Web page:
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Pop culture obsessives writing for the pop culture obsessed.

The residents of Moonbase 8 long for the "human touch" in "Rats"

Illustration for article titled The residents of Moonbase 8 long for the "human touch" in "Rats"
Photo: A24/Showtime

Note: All six episodes of Moonbase 8 are currently on-demand for Showtime subscribers, but we’ll be sharing our reviews on a weekly basis following each episode’s Sunday night airing. If you’re interested in a full season review of the series, Danette Chavez has you covered.


It’s no huge revelation to say the moon is Moonbase 8's MacGuffin, but it’s worth noting while recapping “Rats,” an episode that continues to frame the natural satellite as more idea than object. Last week, John C. Reilly’s Cap told the late Travis Kelce that the moon was his get-out-of-jail-free card—set foot on the rock and his failures as a husband, father, and pilot will be wiped clean. This week, we get a more nuanced exploration of purpose with Tim Heidecker’s Rook, whose lunar dreams, it turns out, aren’t solely motivated by his desire to spread the gospel of Jesus Christ.

The episode begins with Rook recording a delightfully cheesy video tour of the base for his family—he’s got 10 kids, not 12, as I guessed last week, though one more is on the way—and nursing feelings of resentment for what he regards as a lack of appreciation from Cap. After a mysterious “prowler” begins stripping the base’s gear for parts, Rook fails at both the team’s sad attempts to strap on their suits faster and his first shift as a lookout, leading Cap to vent his pent-up panic and frustration out on him. This, along with a desire to see his next child’s birth—they’re running out of names!—prompts his decision to bail on the base, news that causes Cap to worry about NASA shutting them down. In the end, however, it’s not Cap’s going-away party (or his “capture” of the prowler) that keeps Rook there, but rather the realization that his family doesn’t miss him as much as he misses them. And, according to Skip (Fred Armisen), being a famous astronaut is just about the best gift he can give his kids. (Bonus: The hot pastor hanging around his house can’t say he’s been to outer space.)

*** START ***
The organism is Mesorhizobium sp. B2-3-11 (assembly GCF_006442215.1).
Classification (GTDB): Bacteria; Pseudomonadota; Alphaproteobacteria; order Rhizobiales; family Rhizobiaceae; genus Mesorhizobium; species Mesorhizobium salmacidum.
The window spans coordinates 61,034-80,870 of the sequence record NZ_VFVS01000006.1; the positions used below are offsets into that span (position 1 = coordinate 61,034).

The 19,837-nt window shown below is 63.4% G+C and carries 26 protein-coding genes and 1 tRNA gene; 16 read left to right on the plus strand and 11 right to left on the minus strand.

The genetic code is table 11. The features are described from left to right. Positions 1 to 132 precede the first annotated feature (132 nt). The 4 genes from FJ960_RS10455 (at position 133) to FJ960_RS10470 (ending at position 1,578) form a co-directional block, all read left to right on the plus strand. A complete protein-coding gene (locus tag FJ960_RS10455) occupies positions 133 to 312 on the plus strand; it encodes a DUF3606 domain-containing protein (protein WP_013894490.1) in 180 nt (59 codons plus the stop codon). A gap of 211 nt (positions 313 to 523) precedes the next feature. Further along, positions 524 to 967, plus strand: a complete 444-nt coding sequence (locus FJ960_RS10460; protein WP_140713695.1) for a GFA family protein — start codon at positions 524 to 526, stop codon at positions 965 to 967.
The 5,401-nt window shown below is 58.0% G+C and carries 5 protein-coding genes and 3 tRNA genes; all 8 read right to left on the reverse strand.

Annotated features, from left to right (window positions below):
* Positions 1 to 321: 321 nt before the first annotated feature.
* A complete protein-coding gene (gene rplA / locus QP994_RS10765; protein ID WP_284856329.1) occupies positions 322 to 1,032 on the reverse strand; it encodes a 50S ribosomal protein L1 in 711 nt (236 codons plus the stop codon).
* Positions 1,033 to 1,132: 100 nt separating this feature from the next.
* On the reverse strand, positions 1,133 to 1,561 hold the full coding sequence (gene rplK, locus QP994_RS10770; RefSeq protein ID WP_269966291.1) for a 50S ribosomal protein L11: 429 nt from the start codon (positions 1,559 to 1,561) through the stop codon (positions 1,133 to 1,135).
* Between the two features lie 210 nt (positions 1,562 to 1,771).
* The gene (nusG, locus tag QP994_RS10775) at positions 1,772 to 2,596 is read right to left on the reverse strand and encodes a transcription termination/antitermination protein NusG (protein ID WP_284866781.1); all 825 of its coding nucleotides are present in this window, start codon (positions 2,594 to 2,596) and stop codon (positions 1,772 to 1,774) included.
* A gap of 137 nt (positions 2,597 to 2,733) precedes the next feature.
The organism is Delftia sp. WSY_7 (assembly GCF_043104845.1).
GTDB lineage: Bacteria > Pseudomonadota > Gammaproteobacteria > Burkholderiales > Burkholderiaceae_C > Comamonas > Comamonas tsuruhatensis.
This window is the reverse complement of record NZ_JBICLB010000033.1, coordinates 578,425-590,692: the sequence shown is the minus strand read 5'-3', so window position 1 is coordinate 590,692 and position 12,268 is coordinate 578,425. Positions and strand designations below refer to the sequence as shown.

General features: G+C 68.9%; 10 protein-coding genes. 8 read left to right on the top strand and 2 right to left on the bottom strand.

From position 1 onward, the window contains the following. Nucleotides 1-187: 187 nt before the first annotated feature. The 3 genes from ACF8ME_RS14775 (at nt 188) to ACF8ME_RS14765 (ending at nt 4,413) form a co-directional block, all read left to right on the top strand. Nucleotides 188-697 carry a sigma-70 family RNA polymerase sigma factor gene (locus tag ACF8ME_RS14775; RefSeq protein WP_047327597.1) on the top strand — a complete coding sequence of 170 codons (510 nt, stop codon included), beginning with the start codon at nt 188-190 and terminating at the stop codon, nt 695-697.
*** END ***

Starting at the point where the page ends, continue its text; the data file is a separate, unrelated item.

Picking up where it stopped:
“Rats” doesn’t quite hold together as an episode. The prowler storyline doesn’t go anywhere, with Cap discovering it to be a local mushroom dealer who wanted the parts for recycling. It allows for tension to develop between Cap and Rook, but never manages to speak thematically to Rook’s internal struggle, the central thrust of the episode. Perhaps the prowler’s plea for Cap to “give up the illusion of control” will resonate throughout subsequent episodes, but it falls flat here, failing to shed new light on either Cap or Rook’s journeys.

But, as with last week’s episode, it’s easy to set aside sloppy plotting when any combination of your leads are capable of making comic gold. Laughs abound in “Rats,” from Cap and Rook’s “skin-on-skin” hug to Cap’s “It was nice to meet you” sign at Rook’s going-away party. It’s Armisen, however, that’s stealing the show—I can’t stop chuckling at the matter-of-fact way he says “I didn’t” after Cap asks him if he charged the iPod. When he’s engaging casually, Skip’s obliviousness to the general action or themes results in deliveries from Armisen that are wholly unexpected. His curt, clinical thank yous when Rook says he’s leaving don’t really work from a plot or character perspective, but who gives a shit? It’s funny.

Having said that, one of the things I loved about “Rats” is that it depicted Cap, Rook, and Skip as a unit that’s still in process. They’re not on the same page yet. These aren’t old pals or instant besties; these are three very different people who are as bad at being astronauts as they are desperate to be astronauts. To put it in the show’s terms: They still see each other as P-93s, not Jeremys. And, no, they’ll probably never get to the moon, but the moon doesn’t matter. The moon, after all, is no substitute for the “human touch,” something that takes more than a “skin-on-skin” hug to feel.


Stray Observations

  • Biggest laugh of the episode for me was Skip’s sober analysis of who could be stealing their gear: “Artists looking for materials? Trick-or-treaters? Circus people who lost their way?”
  • As a former evangelical, I’d love to see the show dig deeper into Rook’s faith. His past as a pot enthusiast and Phish obsessive, combined with the “hey, man” with which he started his prayer, has me wondering just how ingrained his Christianity is.
  • Skip’s dad’s book about being an astronaut is called Moon Man: How We Did It.
  • “What are you looking forward to eating?” is a great question to ask somebody who’s retreating back into normal life.
  • “Nepotism is a great thing. That’s why there’s a word for it. It works.”

Randall Colburn is The A.V. Club's Internet Culture Editor. He lives in Chicago, occasionally writes plays, and was a talking head in Best Worst Movie, the documentary about Troll 2.